We'll start with its function as a bag. Every reader needs a book bag. Something to take with her to the library or when she's out and about. It shouldn't be too small because she might finish the book she's reading and need another one. She shouldn't be caught without options. So she'll need to carry several books with her wherever she goes. So make that bag sturdy.
But sturdiness is only one important quality of the bag. It should say something. Does your reader love sci fi? Make sure your bag shows it. Or does your reader coo at cozy mysteries? Let the bag share that with the world. Or, if your reader has eclectic taste, you can simply use the bag to proclaim that its owner loves books. But the bag should make a statement because a book bag can do more than carry books. A book bag can help readers find each other. So keep that in mind when shopping. With a book bag, you're not just giving a tote, you're giving a love beacon--a signal someone can send to the world that she is a reader. And maybe, just maybe, another reader will see the beacon and respond. What better thing to bond over than books?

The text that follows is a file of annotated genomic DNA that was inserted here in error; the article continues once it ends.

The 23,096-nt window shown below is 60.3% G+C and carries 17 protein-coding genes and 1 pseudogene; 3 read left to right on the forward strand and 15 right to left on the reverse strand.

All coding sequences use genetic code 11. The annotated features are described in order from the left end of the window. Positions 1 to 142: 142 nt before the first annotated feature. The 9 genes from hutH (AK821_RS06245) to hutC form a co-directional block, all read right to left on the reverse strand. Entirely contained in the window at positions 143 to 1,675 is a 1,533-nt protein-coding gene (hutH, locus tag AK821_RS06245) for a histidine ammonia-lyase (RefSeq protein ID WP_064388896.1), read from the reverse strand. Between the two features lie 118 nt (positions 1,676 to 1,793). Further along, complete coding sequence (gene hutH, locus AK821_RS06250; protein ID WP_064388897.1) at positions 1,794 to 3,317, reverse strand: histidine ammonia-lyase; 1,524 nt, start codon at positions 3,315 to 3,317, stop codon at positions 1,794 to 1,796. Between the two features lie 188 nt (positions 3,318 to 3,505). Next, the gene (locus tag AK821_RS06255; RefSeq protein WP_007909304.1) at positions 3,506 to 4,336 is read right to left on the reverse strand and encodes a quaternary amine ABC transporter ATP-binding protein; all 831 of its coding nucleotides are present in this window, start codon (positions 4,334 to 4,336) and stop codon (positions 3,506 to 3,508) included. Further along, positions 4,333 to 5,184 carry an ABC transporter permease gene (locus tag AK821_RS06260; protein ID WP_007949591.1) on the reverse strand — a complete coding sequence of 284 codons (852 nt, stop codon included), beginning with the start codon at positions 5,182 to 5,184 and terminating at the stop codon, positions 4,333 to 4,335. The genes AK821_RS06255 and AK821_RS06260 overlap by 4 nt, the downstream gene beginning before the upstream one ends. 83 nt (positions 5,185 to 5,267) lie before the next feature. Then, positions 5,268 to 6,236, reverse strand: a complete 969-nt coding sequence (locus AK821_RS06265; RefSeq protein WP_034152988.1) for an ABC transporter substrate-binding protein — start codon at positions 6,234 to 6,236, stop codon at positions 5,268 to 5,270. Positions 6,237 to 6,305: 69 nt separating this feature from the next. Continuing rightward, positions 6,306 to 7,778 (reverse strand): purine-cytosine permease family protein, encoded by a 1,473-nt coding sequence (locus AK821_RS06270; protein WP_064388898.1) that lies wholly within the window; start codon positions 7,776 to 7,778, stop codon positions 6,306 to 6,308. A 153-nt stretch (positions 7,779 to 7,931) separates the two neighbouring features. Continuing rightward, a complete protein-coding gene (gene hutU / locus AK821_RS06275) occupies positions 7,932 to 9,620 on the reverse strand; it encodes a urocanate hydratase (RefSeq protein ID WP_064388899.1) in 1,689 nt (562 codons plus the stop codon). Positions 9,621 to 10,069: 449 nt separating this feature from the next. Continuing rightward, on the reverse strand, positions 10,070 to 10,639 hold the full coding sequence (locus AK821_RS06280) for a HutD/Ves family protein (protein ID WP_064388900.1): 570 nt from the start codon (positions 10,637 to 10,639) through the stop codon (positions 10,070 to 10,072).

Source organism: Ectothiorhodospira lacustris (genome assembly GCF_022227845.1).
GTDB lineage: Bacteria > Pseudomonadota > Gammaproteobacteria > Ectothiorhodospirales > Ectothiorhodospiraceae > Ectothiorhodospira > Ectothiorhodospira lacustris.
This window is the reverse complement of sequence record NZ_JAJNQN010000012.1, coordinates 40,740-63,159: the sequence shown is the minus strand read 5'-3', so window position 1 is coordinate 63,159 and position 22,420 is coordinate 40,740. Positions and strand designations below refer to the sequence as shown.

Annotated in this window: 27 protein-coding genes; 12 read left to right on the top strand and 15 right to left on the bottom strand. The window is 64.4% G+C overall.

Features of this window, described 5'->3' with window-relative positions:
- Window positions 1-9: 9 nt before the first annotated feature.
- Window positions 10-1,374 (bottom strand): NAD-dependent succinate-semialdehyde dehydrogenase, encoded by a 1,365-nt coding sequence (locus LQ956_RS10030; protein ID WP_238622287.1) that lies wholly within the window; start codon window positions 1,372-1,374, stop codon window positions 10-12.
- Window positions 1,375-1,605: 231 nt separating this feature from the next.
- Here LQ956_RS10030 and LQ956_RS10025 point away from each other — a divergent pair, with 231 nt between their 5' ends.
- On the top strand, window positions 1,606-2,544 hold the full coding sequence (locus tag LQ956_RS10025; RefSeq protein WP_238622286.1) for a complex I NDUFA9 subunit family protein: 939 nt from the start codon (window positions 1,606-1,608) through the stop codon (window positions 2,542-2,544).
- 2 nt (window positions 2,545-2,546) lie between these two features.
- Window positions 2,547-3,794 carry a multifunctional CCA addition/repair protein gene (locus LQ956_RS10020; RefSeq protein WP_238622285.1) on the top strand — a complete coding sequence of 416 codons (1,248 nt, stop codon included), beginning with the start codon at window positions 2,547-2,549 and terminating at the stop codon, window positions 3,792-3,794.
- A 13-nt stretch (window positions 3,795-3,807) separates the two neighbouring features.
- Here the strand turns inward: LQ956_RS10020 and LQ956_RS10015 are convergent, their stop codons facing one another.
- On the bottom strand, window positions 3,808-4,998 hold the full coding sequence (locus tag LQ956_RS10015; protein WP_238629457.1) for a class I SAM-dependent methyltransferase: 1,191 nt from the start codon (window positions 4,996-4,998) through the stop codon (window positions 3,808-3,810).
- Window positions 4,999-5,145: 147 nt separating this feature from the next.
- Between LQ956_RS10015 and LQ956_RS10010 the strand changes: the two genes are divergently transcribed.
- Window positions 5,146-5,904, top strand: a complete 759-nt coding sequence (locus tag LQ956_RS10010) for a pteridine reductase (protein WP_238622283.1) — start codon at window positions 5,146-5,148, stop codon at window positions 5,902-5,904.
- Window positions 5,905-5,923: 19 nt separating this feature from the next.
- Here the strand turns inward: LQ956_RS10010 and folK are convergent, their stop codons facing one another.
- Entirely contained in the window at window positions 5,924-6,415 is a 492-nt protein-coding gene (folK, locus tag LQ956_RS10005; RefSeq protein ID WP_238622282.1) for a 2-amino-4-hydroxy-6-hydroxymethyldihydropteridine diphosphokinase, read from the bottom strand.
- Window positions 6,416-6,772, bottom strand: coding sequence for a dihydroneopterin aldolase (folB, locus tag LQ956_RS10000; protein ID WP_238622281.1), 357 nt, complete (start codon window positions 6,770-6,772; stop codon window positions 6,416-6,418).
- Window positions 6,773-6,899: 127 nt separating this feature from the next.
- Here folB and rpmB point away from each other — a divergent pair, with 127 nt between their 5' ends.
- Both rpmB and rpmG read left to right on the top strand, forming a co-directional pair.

You might have bought a book light decades ago and realized they weren't made well. You might have even had a store clerk at a Waldenbooks discourage you from buying a book light back in the eighties because of their poor quality. (Nope. That wasn't me. No siree.) But today's book lights have come of age. Not only do they work well, but they're lightweight and pretty. Oh so pretty. Doesn't the reader on your list deserve a sturdy way to read in bed without the lamp on. (And to that point, doesn't the reader's mate deserve a way for the reader to read in bed without the lamp on?) So buy a book light. It's a gift for two, all in one.